Ephraim’s Founding Father: The Story of Reverend A.M. Iverson by Paul & Frances Burton



In April of 1849, a year after Wisconsin achieved statehood, a twenty-six-year-old divinity student set sail from Stavanger, Norway, en route to America. Andreas (Andrew) Iverson and his young wife, Laura, emigrated to Milwaukee to begin a new life.  In 1850, Andrew was ordained a Moravian minister and charged with spreading the gospel among the many Scandinavian immigrants who had recently arrived in northeastern Wisconsin.

Thus began an unusual evangelistic ministry that saw Iverson leave his spiritual mark on thousands of immigrant settlers in Milwaukee, the Fort Howard section of Green Bay, and later the Door County peninsula.  In this remote and heavily forested wilderness, Iverson established a Moravian colony called Ephraim, which was later destined to become one of the most beautiful small resort communities in America.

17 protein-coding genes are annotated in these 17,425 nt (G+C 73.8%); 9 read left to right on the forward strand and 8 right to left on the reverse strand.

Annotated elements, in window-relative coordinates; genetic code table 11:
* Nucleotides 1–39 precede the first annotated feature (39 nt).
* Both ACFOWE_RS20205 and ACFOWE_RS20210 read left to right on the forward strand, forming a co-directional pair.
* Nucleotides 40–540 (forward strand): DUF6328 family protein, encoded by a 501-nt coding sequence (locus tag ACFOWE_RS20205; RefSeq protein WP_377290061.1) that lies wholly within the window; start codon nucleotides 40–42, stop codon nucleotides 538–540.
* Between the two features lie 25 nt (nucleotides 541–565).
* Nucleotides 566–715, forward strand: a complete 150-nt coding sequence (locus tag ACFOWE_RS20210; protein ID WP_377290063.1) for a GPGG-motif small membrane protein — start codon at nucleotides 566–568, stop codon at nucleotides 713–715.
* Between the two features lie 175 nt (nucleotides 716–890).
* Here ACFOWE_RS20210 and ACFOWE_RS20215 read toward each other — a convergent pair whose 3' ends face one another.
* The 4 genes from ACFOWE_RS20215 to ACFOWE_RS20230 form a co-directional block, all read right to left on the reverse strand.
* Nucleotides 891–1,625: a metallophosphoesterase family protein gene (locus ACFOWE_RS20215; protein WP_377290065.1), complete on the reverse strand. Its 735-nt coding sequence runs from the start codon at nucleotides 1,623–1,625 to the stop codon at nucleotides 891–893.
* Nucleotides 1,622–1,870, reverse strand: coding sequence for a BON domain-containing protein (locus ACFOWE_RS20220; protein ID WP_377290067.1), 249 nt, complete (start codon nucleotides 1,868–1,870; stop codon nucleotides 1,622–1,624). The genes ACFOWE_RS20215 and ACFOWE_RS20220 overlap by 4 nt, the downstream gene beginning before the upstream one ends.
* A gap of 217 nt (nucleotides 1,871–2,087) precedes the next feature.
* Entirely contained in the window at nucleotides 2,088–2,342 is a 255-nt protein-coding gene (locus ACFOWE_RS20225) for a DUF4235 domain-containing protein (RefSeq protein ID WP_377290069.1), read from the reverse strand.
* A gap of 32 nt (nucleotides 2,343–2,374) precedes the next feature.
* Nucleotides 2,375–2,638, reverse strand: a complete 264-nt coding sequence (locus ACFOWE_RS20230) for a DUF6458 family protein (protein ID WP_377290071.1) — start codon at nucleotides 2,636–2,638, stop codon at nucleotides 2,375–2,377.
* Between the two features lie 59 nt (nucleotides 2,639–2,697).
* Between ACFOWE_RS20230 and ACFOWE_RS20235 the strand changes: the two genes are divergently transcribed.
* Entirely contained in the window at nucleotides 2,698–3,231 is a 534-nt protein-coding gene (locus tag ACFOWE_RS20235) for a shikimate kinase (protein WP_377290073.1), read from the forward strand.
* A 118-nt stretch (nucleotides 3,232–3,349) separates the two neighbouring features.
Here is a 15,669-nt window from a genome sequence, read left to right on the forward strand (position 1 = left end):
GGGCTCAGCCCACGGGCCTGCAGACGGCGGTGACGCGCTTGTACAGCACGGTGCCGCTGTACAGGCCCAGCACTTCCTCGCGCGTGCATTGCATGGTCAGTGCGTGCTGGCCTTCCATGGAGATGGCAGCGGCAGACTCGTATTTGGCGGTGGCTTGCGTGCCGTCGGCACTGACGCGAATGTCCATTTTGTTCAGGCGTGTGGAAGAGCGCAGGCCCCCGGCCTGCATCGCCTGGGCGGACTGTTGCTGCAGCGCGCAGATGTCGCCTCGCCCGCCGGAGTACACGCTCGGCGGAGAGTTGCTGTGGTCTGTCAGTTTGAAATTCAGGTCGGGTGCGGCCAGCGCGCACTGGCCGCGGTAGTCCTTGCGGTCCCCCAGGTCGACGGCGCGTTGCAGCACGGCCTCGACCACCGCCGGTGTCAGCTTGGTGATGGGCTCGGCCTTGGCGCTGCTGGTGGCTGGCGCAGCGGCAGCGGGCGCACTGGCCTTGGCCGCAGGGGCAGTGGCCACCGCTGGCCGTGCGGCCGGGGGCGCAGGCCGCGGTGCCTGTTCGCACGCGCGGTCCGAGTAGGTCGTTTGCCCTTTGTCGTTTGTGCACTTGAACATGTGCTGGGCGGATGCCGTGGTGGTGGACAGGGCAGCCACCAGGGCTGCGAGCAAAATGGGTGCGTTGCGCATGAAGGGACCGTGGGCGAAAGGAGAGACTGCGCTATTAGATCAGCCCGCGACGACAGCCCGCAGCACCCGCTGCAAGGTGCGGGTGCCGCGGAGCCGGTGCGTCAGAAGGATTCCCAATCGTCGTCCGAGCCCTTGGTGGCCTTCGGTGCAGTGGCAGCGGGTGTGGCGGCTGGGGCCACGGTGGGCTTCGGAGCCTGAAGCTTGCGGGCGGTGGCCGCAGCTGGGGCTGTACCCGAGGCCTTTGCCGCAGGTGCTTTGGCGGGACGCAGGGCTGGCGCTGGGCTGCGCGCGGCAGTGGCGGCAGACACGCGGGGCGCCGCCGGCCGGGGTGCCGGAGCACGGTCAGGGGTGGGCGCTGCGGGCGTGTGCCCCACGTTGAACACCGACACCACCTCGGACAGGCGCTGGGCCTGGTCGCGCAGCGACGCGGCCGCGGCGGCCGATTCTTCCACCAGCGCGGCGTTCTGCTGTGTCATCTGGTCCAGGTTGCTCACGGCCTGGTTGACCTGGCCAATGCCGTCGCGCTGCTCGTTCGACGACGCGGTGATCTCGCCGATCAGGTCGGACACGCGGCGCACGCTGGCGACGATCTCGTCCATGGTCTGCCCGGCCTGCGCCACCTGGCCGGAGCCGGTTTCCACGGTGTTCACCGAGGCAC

This book is the story of Iverson’s travels and adventures as a frontier evangelist in a remote part of the Midwest in the middle 1800s. Iverson was charismatic, mystical, fearless, and driven.  This is his colorful story, much of which is told in his own words.

Reviews of Ephraim’s Founding Father

Goodwin Berquist in VOYAGEUR magazine: “the Burtons produced an excellent biography, a handsomly printed, readable book, with copious visuals both relevant and clear.  [They] told about the past as if we were actually there.”

Hal Grutzmacher in The Door County Advocate:  “It’s seldom that I can recommend a book as highly as I can Paul and Fran Burton’s Ephraim’s Founding Father: The Story of Reverend A.M. Iverson.  The book is, first, a fascinating recounting of the life and times of a remarkable man; and second, a notable contribution to local history, the history from which general history springs.”

This book received a “Merit Award” in 1997 from the Wisconsin State Historical Society, with the award presented by the president of the society at its annual award dinner.

Weight 1.2 lbs
Dimensions 7 × .75 × 10 in

Stonehill Publishing, 1996